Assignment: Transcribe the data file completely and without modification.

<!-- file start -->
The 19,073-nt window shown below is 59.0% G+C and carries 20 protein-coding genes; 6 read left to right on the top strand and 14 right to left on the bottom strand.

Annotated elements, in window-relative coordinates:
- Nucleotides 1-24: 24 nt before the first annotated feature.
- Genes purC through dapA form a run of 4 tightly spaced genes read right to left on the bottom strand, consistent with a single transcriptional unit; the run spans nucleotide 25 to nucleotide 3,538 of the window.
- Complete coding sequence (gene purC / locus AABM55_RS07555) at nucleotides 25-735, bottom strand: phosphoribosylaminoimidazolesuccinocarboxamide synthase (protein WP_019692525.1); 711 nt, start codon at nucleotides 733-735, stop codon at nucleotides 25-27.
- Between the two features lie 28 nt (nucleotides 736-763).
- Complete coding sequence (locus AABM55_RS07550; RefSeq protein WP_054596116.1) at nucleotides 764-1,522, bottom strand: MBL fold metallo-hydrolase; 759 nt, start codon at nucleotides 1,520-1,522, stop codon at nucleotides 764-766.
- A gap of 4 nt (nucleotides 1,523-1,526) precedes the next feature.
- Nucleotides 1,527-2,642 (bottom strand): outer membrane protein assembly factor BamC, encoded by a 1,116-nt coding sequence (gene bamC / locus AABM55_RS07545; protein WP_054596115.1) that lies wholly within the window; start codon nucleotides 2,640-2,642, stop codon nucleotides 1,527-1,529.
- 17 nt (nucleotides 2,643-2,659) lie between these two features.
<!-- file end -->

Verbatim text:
The 19,073-nt window shown below is 59.0% G+C and carries 20 protein-coding genes; 6 read left to right on the top strand and 14 right to left on the bottom strand.

Annotated elements, in window-relative coordinates:
- Nucleotides 1-24: 24 nt before the first annotated feature.
- Genes purC through dapA form a run of 4 tightly spaced genes read right to left on the bottom strand, consistent with a single transcriptional unit; the run spans nucleotide 25 to nucleotide 3,538 of the window.
- Complete coding sequence (gene purC / locus AABM55_RS07555) at nucleotides 25-735, bottom strand: phosphoribosylaminoimidazolesuccinocarboxamide synthase (protein WP_019692525.1); 711 nt, start codon at nucleotides 733-735, stop codon at nucleotides 25-27.
- Between the two features lie 28 nt (nucleotides 736-763).
- Complete coding sequence (locus AABM55_RS07550; RefSeq protein WP_054596116.1) at nucleotides 764-1,522, bottom strand: MBL fold metallo-hydrolase; 759 nt, start codon at nucleotides 1,520-1,522, stop codon at nucleotides 764-766.
- A gap of 4 nt (nucleotides 1,523-1,526) precedes the next feature.
- Nucleotides 1,527-2,642 (bottom strand): outer membrane protein assembly factor BamC, encoded by a 1,116-nt coding sequence (gene bamC / locus AABM55_RS07545; protein WP_054596115.1) that lies wholly within the window; start codon nucleotides 2,640-2,642, stop codon nucleotides 1,527-1,529.
- 17 nt (nucleotides 2,643-2,659) lie between these two features.